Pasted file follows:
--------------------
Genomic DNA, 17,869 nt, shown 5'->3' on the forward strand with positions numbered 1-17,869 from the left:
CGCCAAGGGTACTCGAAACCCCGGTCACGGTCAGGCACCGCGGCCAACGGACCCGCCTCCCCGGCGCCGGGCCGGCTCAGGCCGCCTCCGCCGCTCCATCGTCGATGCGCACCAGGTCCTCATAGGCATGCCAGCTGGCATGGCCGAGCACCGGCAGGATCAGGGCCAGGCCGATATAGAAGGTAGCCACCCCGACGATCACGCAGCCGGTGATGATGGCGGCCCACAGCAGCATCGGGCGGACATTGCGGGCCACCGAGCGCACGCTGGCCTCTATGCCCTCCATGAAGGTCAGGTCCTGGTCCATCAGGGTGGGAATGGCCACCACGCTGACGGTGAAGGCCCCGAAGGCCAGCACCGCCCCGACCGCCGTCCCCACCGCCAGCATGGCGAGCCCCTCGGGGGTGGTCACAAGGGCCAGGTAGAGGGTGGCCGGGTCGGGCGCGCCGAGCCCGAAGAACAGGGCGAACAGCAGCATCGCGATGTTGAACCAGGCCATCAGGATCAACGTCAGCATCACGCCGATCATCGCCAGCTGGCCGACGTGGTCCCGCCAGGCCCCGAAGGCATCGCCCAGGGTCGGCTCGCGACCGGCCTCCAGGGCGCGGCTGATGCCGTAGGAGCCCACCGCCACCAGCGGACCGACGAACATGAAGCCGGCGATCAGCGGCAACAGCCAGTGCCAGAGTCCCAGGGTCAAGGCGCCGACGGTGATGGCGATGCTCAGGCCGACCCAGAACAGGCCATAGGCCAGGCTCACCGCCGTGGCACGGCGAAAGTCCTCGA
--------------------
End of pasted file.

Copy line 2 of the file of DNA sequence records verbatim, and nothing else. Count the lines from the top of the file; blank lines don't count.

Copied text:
CGCCAAGGGTACTCGAAACCCCGGTCACGGTCAGGCACCGCGGCCAACGGACCCGCCTCCCCGGCGCCGGGCCGGCTCAGGCCGCCTCCGCCGCTCCATCGTCGATGCGCACCAGGTCCTCATAGGCATGCCAGCTGGCATGGCCGAGCACCGGCAGGATCAGGGCCAGGCCGATATAGAAGGTAGCCACCCCGACGATCACGCAGCCGGTGATGATGGCGGCCCACAGCAGCATCGGGCGGACATTGCGGGCCACCGAGCGCACGCTGGCCTCTATGCCCTCCATGAAGGTCAGGTCCTGGTCCATCAGGGTGGGAATGGCCACCACGCTGACGGTGAAGGCCCCGAAGGCCAGCACCGCCCCGACCGCCGTCCCCACCGCCAGCATGGCGAGCCCCTCGGGGGTGGTCACAAGGGCCAGGTAGAGGGTGGCCGGGTCGGGCGCGCCGAGCCCGAAGAACAGGGCGAACAGCAGCATCGCGATGTTGAACCAGGCCATCAGGATCAACGTCAGCATCACGCCGATCATCGCCAGCTGGCCGACGTGGTCCCGCCAGGCCCCGAAGGCATCGCCCAGGGTCGGCTCGCGACCGGCCTCCAGGGCGCGGCTGATGCCGTAGGAGCCCACCGCCACCAGCGGACCGACGAACATGAAGCCGGCGATCAGCGGCAACAGCCAGTGCCAGAGTCCCAGGGTCAAGGCGCCGACGGTGATGGCGATGCTCAGGCCGACCCAGAACAGGCCATAGGCCAGGCTCACCGCCGTGGCACGGCGAAAGTCCTCGA